Sinéad O'Connor The Value of Ignorance/The Year of the Horse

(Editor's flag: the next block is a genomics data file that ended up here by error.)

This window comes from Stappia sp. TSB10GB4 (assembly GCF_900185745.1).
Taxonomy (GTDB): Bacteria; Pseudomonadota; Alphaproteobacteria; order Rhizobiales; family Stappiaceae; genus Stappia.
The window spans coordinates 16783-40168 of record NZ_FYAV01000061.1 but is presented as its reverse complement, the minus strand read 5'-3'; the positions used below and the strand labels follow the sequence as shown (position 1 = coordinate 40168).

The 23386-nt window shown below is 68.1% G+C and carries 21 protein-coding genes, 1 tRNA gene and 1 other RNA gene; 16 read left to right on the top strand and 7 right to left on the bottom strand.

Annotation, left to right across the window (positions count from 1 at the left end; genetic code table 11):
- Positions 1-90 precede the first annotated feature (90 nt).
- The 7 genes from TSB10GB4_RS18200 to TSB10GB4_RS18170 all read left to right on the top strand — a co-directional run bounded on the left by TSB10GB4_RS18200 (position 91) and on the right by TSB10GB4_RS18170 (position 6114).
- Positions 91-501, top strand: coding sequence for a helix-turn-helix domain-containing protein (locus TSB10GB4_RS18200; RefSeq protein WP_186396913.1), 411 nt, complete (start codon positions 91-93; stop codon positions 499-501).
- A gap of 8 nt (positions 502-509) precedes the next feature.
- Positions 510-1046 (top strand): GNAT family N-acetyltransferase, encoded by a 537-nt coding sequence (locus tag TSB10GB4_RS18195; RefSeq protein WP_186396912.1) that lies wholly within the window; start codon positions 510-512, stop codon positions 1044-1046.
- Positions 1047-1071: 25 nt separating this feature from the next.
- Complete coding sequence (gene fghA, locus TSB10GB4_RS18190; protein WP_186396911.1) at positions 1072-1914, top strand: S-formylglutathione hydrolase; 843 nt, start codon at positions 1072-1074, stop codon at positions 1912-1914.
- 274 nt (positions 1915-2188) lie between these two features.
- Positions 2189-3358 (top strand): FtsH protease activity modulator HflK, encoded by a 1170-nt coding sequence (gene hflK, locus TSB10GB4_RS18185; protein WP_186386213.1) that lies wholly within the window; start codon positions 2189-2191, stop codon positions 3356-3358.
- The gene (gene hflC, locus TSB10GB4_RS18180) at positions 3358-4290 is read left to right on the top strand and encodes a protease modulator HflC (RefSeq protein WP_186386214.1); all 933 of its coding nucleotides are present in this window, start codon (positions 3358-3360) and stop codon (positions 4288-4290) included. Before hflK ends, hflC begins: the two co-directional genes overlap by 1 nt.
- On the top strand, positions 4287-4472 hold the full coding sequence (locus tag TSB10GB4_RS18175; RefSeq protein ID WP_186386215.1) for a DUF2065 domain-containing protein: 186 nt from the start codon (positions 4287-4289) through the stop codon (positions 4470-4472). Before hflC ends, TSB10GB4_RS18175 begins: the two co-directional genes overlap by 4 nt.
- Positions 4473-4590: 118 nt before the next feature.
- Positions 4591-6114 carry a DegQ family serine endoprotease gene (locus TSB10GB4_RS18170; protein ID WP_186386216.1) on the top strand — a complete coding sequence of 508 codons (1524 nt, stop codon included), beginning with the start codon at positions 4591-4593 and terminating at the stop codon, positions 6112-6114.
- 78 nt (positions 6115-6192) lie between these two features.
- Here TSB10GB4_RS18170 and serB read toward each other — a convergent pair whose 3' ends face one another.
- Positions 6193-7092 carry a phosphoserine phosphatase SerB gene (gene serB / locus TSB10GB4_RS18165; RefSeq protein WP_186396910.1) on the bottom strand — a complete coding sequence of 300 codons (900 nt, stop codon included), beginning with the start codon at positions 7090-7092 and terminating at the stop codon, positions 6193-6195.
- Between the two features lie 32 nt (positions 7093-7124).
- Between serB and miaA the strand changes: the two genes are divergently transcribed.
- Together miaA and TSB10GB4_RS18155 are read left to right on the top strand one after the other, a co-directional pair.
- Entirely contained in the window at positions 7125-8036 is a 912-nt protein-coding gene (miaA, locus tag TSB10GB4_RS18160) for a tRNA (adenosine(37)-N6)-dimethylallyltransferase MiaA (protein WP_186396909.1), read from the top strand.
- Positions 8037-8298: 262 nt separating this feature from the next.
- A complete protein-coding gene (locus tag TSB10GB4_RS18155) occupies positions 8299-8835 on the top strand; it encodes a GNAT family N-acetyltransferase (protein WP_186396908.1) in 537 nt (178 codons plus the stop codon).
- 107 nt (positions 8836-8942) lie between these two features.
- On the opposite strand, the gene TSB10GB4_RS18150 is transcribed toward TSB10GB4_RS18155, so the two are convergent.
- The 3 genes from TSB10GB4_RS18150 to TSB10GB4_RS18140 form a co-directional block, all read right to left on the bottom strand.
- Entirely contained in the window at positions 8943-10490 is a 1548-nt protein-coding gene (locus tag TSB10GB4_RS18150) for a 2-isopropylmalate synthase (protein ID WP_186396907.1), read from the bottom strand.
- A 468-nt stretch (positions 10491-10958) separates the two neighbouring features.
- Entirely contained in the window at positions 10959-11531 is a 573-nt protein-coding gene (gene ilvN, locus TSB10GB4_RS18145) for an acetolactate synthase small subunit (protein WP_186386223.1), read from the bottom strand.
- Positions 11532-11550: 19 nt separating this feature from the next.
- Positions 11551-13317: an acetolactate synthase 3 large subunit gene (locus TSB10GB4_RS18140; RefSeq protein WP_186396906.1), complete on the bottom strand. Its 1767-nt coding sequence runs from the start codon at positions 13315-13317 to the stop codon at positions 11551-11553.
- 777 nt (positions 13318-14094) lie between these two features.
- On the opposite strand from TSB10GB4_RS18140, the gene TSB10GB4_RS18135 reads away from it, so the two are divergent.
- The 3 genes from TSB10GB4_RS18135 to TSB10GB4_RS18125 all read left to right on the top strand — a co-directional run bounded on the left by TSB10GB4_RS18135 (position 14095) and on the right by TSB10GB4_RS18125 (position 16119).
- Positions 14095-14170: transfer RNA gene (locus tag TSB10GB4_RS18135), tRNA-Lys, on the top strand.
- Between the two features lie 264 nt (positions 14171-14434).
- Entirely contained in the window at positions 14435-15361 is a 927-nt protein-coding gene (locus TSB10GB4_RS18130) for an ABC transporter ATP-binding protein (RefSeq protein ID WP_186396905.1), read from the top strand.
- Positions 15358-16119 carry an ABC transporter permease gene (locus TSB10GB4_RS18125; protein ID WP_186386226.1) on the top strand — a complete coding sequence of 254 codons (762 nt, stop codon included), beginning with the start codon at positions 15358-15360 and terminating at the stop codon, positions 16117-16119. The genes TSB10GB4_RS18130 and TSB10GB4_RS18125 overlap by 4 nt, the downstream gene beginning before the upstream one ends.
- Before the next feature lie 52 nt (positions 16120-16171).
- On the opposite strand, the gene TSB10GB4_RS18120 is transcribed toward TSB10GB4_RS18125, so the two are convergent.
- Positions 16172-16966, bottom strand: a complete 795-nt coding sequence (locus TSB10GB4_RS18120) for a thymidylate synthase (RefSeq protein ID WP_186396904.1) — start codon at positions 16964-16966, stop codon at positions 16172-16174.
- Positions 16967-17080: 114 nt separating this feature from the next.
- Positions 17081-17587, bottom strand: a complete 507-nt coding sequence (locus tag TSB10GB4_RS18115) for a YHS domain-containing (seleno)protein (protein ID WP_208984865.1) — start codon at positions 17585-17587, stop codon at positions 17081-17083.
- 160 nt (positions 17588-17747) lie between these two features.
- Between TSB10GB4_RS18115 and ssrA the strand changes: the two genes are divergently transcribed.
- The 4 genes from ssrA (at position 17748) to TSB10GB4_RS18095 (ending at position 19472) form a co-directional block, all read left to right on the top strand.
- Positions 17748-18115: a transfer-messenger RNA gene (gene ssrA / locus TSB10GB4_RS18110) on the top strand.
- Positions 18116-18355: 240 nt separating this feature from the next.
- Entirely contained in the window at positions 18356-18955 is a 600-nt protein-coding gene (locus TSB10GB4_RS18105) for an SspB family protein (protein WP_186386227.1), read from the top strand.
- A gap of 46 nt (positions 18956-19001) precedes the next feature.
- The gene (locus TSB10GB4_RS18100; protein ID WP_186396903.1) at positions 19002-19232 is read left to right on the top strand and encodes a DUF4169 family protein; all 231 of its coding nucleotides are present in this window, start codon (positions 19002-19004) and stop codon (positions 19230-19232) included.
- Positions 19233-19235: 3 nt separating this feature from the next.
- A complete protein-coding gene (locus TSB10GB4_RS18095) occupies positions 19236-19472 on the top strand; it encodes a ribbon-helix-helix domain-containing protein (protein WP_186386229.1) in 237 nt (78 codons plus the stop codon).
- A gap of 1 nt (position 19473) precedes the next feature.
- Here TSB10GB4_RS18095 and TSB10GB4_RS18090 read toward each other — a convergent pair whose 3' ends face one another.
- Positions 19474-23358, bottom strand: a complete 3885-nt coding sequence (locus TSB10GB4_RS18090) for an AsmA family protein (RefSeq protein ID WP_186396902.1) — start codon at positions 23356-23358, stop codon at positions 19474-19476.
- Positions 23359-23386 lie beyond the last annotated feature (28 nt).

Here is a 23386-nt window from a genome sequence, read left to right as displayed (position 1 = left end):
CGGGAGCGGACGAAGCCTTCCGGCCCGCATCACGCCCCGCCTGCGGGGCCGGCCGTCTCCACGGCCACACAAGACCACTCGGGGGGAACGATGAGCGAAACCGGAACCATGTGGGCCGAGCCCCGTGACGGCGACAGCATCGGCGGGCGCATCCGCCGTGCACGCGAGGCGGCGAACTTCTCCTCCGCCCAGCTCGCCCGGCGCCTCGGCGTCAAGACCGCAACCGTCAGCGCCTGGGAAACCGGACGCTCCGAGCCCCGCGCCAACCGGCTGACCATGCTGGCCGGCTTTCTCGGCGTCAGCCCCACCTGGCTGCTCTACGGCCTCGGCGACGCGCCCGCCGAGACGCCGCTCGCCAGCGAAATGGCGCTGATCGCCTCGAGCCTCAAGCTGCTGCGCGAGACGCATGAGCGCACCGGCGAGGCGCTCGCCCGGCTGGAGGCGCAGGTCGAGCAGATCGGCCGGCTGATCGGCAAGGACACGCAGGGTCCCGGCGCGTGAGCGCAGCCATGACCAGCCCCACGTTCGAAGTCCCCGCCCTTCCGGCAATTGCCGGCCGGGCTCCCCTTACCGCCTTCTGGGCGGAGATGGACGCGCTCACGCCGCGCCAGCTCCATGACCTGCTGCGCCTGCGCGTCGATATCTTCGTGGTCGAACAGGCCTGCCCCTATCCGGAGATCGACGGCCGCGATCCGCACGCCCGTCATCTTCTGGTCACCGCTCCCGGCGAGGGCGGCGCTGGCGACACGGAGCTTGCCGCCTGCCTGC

Now that she's announced her retirement (again) to a chorus of rousing apathy, it's interesting to revisit a time period when she was the most exciting female voice in pop music: shaved head, army boots, Lennon glasses, the avenging angel for our post-adolescent angst, and blessed with that extremely rare ability to make the extremely personal into the universal. She was also Frank Sinatra's worst nightmare but for all the right reasons. The Year of the Horse captures her at the height of her powers and her popularity (1990) in front of a fawning yet attentive audience (unlike the shameful crowd I witnessed at Toronto's CNE on the same tour). She opens with a chilling version of "Feel So Different," where her vocal power and command — to say nothing of the song itself — is still awe-inspiring 14 years later. Likewise, only O'Connor could make such delicate material as "Three Babies" sound tough as nails. Most of the rock numbers fall flat, with bad guitar solos and embarrassing dancing, but the rising tension of "Last Day of Our Acquaintance" makes it impossible to hear the tepid album version ever again. Watching her, it's easy to spot the sins of her descendents. Sarah McLachlan, Ani DiFranco and Alanis Morissette are all guilty of overwrought vocal inflections, self-absorption, diary writing and bad dancing, but somehow O'Connor manages to transcend all of this, even at her worst. On 1988's The Value of Ignorance, we get to see, well, we get to see her head. In what is surely one of the silliest concert videos ever, the two cameras focus entirely on her upper torso, with no shots of the band. We only figure out that she's wearing a skirt about three quarters of the way through. There's no questioning her personal charisma, but this is way too much Sinead for anyone but stalkers. On top of that, all sorts of cheap-ass community access video effects are dropped carelessly throughout, making it look like some high school student art project. It's mildly interesting as a historical document, but not much else. Too bad The Year of the Horse wasn't instead packaged with a concert from her most underrated periods, circa 1997's Gospel Oak and 2000's Faith and Courage, neither of which were represented on her 2003 farewell live DVD. Mind you, if this retirement is the real thing, I'm sure we'll be seeing that material soon enough. (EMI)